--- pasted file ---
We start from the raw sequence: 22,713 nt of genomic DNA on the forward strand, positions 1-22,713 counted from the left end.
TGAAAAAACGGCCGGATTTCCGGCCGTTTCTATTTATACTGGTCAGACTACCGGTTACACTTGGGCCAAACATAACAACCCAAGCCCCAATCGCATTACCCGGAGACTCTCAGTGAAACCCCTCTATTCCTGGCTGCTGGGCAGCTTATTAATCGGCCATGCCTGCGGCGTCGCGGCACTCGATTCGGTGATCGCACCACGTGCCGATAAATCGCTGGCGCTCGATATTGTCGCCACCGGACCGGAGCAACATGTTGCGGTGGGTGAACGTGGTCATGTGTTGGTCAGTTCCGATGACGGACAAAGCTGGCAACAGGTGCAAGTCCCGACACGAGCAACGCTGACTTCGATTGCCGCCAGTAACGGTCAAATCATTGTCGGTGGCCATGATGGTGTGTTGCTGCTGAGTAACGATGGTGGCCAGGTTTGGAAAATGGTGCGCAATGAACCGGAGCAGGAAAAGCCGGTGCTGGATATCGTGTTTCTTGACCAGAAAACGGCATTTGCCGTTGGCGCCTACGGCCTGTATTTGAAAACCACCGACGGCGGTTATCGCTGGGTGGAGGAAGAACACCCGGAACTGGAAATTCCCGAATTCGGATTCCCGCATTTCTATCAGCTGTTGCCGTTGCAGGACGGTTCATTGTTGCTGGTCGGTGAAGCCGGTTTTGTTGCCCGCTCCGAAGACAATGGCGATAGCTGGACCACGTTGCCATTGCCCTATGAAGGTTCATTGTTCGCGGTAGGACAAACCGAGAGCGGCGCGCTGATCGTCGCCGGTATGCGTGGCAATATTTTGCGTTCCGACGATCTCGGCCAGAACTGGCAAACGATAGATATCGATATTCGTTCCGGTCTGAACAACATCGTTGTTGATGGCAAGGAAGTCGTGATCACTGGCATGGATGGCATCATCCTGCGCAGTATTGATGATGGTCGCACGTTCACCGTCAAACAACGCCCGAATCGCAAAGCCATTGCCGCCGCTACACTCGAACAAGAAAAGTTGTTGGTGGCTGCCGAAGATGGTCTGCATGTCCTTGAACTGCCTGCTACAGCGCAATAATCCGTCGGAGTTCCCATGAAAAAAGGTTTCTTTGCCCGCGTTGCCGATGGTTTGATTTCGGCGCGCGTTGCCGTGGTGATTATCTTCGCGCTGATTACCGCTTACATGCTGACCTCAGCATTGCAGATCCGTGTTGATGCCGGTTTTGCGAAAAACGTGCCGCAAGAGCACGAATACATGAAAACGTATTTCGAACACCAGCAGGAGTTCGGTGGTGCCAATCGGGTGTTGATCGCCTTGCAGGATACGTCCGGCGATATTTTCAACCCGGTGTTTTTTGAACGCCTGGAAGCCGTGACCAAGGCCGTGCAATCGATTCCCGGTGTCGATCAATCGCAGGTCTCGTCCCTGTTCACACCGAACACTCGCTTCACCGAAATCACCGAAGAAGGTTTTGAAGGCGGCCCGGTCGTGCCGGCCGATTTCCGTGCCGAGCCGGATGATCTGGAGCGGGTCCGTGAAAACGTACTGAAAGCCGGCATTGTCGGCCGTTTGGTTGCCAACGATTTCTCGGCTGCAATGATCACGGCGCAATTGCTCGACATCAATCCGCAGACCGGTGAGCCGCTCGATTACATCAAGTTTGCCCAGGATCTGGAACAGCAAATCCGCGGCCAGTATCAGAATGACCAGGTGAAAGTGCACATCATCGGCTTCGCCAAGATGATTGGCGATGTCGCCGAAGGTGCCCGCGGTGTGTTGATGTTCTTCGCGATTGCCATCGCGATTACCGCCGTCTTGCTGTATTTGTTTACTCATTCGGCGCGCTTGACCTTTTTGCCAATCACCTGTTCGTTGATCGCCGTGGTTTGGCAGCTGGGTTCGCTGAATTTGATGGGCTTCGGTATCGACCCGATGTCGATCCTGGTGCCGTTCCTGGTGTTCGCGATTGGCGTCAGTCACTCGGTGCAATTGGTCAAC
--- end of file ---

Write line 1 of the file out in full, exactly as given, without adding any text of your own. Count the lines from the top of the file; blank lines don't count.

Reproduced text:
We start from the raw sequence: 22,713 nt of genomic DNA on the forward strand, positions 1-22,713 counted from the left end.